Dee Adams – artist, designer, blogger, traveller: she’s so prolific (and good!) at everything, where does she find the time? She’s very inspirational!
Draw! Pilgrim A very talented graphic artist from Melbourne. We love her style – she has a colourful, vintage vibe!
Pinterest A new online tool – a "virtual pinboard. And Adelle’s already a bit of an addict: “It’s my late night porn! It’s great for getting ideas about anything... interiors, graphic design, fashion, food, photography... any and everything!"

Best recent buy? We were recently offered a late 18th/early 19th century Irish kitchen table by a local antique dealer we know. It was designed to sit against a wall and it fits the alcove in the kitchen snugly. It’s right at the bottom of our stairs so we always get a long, lingering view of it! It’s beautiful!

Just a smidgen of the lovely ceramics the couple collect. See question one for details and
where to buy similar.
What's on your wishlist right now? A big, comfy, vintage leather Chesterfield chair or sofa – we’ve got the perfect place waiting in front of a real fire that we’ve reinstated on the top floor of the house – a cream fabric sofa would be a big no no with a (very often muddy) weimaraner! Another item we quite fancy is one of those orange, limited-edition Dualit toasters from Selfridges.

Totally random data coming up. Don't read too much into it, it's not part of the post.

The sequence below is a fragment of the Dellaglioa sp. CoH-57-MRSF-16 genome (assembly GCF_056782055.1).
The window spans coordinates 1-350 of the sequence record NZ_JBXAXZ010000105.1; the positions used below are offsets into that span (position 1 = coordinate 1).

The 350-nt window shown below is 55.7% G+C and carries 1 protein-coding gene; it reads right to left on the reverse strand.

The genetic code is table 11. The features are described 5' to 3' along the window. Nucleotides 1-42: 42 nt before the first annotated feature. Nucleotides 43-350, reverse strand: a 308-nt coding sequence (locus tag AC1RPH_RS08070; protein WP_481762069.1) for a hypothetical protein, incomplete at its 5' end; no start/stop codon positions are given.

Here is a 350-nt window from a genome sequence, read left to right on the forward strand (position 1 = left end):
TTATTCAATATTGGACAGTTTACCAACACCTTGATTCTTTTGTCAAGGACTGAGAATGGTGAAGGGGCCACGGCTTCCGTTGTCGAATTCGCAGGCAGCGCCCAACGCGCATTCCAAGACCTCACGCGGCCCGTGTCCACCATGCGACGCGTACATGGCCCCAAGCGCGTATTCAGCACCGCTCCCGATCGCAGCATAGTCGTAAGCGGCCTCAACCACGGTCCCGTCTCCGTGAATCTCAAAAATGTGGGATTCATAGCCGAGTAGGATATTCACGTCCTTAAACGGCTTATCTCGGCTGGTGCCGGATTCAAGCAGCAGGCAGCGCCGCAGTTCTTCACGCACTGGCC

You've got an empty room to furnish/style/decorate: where do you start?  We get our main inspiration from books, magazines and blogs. A strong influence on us was a visit to Kettle’s Yard in Cambridge, the former home of Jim Ede – onetime curator at the Tate, collector and friend to influential artists of the day. When we’re faced with an empty space, we start with the original features already in the room – fireplace, beams, sash windows, floorboards etc. – and how they can be utilised or shown off. Natural light is an important factor in the colour we’d choose for walls and ceiling. We currently live in a fairly steep-sided river valley so our house can be dark – we’ve used a buttermilk colour paint throughout the house to lighten it up. It’s a good backdrop colour for our kind of furnishings. We’ve given the kitchen diner a bold flash of colour, with a bright orange feature wall (see above). The colour works really well with the wood and stainless steel in that room. The orange also manages to look warm and cosy in the winter – but bright and zingy in the summer. You obviously have to consider what furniture you have available or are likely to buy – and build from there. It’s just a matter of combining pieces that you feel work together and enable you to use the room for its intended purpose. Generally speaking, we use natural shades as a backdrop and add colour through textiles, artwork, pottery etc. It all contributes to the overall personality of a room.